Using a NASA satellite rainfall product that incorporates data from satellites and observations, NASA estimated Post-tropical Cyclone Beta's rainfall rates as it moved over Mississippi, Alabama and Tennessee. Beta continues a steady northeast track into Mississippi, bringing heavy rainfall across Mississippi into the Tennessee Valley.
Beta's Status on Sept. 24
NOAA's National Weather Service Weather Prediction Center (WPC) in College Park, Md. noted that at 5 a.m. EDT (0900 UTC) the center of Post-Tropical Cyclone Beta was located near latitude 31.9 degrees north and longitude 91.0 degrees west. The post-tropical cyclone is moving toward the northeast near 12 mph (19 kph). Maximum sustained winds are near 30 mph (45 kph) with higher gusts.
Estimating Beta's Rainfall Rates from Space
NASA's Integrated Multi-satellitE Retrievals for GPM or IMERG, which is a NASA satellite rainfall product, estimated on Sept. 24 at 3:30 a.m. EDT (0730 UTC), Beta was generating as much as 10 to 15 mm (0.40 to 0.60 inches) of rain per hour over Alabama. Lighter rainfall rates were occurring over Mississippi and Tennessee at the time of the image. Rainfall throughout most of the storm was estimated as falling at a rate between 0.2 and 1 mm (0.007 to 0.4 inches) per hour.
At the U.S. Naval Laboratory in Washington, D.C., the IMERG rainfall data was overlaid on infrared imagery from NOAA's GOES-16 satellite to provide a full extent of the storm.
Watches and Warnings
On Sept. 24, Flash Flood Watches were in effect from southwestern Mississippi to parts of northern Alabama, and southern Middle Tennessee.
NOAA's WPC said, "Rainfall totals of 2 to 4 inches are expected through early Friday from central to northern Mississippi, across the Middle Tennessee Valley and into the Southern Appalachians. Isolated flash and urban flooding is possible, as well as isolated minor river flooding on smaller rivers. An isolated tornado or two are possible this afternoon across Southern Alabama."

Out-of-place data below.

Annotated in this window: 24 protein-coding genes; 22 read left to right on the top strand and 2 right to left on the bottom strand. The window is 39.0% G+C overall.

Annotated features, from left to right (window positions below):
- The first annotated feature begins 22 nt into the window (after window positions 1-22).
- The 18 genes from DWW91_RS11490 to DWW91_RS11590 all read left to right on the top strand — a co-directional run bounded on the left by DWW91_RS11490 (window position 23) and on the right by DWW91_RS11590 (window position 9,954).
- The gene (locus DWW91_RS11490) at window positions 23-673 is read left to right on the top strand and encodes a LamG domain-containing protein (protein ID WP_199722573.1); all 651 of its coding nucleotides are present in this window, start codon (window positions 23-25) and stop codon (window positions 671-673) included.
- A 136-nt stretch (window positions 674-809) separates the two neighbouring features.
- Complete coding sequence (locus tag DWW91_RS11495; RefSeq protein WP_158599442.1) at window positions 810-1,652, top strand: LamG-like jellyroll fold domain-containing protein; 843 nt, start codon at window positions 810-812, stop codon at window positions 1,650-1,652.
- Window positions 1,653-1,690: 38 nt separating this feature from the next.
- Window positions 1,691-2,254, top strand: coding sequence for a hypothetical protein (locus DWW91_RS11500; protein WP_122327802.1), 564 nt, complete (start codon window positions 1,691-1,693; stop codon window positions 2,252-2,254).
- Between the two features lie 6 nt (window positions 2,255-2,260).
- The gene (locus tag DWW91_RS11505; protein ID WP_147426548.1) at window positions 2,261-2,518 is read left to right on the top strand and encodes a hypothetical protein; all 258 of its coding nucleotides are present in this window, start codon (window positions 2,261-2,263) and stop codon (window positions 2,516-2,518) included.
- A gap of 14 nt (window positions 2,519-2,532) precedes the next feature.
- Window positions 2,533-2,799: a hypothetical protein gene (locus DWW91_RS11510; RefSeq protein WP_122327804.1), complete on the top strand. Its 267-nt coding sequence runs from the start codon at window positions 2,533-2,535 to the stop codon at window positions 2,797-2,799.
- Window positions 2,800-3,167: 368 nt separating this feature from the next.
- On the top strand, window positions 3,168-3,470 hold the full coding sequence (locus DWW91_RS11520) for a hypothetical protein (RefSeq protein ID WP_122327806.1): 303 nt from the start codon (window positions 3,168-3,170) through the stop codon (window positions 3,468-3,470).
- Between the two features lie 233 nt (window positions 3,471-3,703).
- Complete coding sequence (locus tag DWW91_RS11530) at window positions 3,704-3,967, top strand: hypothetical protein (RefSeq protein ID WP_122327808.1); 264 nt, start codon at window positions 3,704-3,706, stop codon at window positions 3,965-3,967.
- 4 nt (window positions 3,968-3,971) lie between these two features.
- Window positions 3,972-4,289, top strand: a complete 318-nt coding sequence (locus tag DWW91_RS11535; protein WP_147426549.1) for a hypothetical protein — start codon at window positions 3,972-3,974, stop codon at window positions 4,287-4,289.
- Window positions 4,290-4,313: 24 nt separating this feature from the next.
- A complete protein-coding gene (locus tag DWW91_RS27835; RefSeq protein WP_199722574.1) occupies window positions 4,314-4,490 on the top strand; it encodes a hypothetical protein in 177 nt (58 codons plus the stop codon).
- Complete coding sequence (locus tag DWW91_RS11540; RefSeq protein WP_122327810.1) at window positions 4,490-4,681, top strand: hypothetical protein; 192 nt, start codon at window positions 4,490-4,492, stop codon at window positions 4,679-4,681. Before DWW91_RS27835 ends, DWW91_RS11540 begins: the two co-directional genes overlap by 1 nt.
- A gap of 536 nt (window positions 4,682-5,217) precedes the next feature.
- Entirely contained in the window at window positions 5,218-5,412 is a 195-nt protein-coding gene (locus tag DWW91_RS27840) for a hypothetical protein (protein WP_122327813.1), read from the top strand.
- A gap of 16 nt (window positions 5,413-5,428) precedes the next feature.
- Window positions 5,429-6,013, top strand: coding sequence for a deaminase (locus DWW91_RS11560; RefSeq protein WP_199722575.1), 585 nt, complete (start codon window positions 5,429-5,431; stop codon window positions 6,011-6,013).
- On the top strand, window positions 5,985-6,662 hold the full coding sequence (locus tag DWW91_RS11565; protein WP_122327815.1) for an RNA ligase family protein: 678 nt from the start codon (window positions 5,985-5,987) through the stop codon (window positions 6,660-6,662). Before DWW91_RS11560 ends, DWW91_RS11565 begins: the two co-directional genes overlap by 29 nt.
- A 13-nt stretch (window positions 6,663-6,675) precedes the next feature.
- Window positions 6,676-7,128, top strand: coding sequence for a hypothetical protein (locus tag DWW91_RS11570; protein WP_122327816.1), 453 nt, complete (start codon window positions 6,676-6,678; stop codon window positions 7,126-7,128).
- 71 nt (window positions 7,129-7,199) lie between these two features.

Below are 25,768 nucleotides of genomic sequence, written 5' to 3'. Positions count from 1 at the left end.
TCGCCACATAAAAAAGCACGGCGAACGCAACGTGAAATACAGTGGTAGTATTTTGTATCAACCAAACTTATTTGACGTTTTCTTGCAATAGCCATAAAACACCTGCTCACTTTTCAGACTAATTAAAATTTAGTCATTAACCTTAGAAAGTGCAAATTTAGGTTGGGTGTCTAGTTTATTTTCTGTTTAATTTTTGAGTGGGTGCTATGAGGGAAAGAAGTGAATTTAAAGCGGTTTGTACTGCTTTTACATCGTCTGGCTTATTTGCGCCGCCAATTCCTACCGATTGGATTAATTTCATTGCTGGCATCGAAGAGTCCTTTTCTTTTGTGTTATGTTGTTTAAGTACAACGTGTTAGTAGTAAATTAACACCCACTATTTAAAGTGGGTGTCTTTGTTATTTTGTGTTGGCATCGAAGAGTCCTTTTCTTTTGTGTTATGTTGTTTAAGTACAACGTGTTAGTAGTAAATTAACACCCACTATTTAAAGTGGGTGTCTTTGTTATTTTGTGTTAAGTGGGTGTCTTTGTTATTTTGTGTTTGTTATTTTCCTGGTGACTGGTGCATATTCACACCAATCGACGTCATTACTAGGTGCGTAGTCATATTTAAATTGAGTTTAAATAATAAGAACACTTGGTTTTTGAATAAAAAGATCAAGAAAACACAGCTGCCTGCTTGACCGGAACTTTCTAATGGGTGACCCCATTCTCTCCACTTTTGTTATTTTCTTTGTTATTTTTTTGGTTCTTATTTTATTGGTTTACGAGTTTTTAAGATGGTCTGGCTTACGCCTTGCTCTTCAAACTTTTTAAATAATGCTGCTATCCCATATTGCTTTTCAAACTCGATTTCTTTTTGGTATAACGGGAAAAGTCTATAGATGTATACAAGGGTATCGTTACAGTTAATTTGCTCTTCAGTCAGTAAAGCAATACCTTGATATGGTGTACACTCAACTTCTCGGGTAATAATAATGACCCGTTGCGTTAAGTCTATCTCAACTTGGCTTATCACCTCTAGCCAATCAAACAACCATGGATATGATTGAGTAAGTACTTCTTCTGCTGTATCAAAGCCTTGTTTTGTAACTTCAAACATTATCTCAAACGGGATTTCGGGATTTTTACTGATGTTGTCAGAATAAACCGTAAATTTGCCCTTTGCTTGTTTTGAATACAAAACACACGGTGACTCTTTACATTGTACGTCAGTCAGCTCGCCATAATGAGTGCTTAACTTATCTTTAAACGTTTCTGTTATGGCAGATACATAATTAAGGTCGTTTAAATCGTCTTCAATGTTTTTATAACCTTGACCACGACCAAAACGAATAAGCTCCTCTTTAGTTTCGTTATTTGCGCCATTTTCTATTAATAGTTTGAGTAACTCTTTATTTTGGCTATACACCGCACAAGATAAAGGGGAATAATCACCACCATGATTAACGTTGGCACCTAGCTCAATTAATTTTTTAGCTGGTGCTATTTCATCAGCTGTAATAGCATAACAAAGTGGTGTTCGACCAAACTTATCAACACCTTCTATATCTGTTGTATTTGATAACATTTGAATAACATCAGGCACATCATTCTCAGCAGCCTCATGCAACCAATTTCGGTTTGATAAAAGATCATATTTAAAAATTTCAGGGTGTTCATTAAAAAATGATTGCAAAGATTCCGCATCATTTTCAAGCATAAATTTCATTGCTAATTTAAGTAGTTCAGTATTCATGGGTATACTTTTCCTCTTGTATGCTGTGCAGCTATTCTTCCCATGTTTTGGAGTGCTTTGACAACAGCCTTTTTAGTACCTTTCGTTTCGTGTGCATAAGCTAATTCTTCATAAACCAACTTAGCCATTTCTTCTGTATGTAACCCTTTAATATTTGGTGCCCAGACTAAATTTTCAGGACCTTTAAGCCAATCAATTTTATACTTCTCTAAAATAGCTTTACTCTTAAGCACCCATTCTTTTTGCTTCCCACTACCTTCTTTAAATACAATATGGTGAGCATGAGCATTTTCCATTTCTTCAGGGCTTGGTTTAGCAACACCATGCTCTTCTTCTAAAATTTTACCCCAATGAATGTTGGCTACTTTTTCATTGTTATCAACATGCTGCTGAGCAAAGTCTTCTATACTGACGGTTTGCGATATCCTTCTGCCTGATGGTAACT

Beta is expected to continue moving in a northeasterly direction for the next day and a half. Some weakening is forecast for the next 36 hour before weakening into a frontal system.
What Does IMERG Do?
This near-real time rainfall estimate comes from the NASA's IMERG, which combines observations from a fleet of satellites, in near-real time, to provide near-global estimates of precipitation every 30 minutes. By combining NASA precipitation estimates with other data sources, we can gain a greater understanding of major storms that affect our planet.
What the IMERG does is "morph" high-quality satellite observations along the direction of the steering winds to deliver information about rain at times and places where such satellite overflights did not occur. Information morphing is particularly important over the majority of the world's surface that lacks ground-radar coverage. Basically, IMERG fills in the blanks between weather observation stations.
NASA Researches Tropical Cyclones
Hurricanes/tropical cyclones are the most powerful weather events on Earth. NASA's expertise in space and scientific exploration contributes to essential services provided to the American people by other federal agencies, such as hurricane weather forecasting.
For more than five decades, NASA has used the vantage point of space to understand and explore our home planet, improve lives and safeguard our future. NASA brings together technology, science, and unique global Earth observations to provide societal benefits and strengthen our nation. Advancing knowledge of our home planet contributes directly to America's leadership in space and scientific exploration.
For more information about NASA's IMERG, visit: https://pmm.nasa.gov/gpm/imerg-global-image
For forecast updates on hurricanes, visit: http://www.hurricanes.gov
By Rob Gutro
NASA's Goddard Space Flight Center